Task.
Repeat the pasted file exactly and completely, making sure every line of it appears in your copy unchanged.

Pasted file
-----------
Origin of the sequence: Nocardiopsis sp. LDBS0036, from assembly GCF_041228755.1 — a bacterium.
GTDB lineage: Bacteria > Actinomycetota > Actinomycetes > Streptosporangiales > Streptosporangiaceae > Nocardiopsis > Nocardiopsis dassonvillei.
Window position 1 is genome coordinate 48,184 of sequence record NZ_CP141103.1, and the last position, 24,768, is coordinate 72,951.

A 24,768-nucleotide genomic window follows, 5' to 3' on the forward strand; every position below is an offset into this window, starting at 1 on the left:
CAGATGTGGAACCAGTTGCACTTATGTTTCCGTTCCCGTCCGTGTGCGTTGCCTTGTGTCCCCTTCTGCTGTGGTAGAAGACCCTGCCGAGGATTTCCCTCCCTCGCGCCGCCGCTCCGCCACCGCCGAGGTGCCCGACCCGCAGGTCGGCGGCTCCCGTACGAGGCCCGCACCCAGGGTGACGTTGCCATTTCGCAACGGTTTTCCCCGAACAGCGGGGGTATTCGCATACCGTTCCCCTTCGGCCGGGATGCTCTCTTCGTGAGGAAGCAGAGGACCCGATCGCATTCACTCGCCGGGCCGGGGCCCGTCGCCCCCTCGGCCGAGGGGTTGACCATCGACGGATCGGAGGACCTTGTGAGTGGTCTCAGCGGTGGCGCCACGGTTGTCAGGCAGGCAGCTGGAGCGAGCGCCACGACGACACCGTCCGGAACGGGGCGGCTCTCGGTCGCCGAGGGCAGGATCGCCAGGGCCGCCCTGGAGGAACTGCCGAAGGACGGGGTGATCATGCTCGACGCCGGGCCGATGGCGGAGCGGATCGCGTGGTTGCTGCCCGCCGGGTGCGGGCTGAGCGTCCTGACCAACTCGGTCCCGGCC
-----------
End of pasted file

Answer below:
Origin of the sequence: Nocardiopsis sp. LDBS0036, from assembly GCF_041228755.1 — a bacterium.
GTDB lineage: Bacteria > Actinomycetota > Actinomycetes > Streptosporangiales > Streptosporangiaceae > Nocardiopsis > Nocardiopsis dassonvillei.
Window position 1 is genome coordinate 48,184 of sequence record NZ_CP141103.1, and the last position, 24,768, is coordinate 72,951.

A 24,768-nucleotide genomic window follows, 5' to 3' on the forward strand; every position below is an offset into this window, starting at 1 on the left:
CAGATGTGGAACCAGTTGCACTTATGTTTCCGTTCCCGTCCGTGTGCGTTGCCTTGTGTCCCCTTCTGCTGTGGTAGAAGACCCTGCCGAGGATTTCCCTCCCTCGCGCCGCCGCTCCGCCACCGCCGAGGTGCCCGACCCGCAGGTCGGCGGCTCCCGTACGAGGCCCGCACCCAGGGTGACGTTGCCATTTCGCAACGGTTTTCCCCGAACAGCGGGGGTATTCGCATACCGTTCCCCTTCGGCCGGGATGCTCTCTTCGTGAGGAAGCAGAGGACCCGATCGCATTCACTCGCCGGGCCGGGGCCCGTCGCCCCCTCGGCCGAGGGGTTGACCATCGACGGATCGGAGGACCTTGTGAGTGGTCTCAGCGGTGGCGCCACGGTTGTCAGGCAGGCAGCTGGAGCGAGCGCCACGACGACACCGTCCGGAACGGGGCGGCTCTCGGTCGCCGAGGGCAGGATCGCCAGGGCCGCCCTGGAGGAACTGCCGAAGGACGGGGTGATCATGCTCGACGCCGGGCCGATGGCGGAGCGGATCGCGTGGTTGCTGCCCGCCGGGTGCGGGCTGAGCGTCCTGACCAACTCGGTCCCGGCC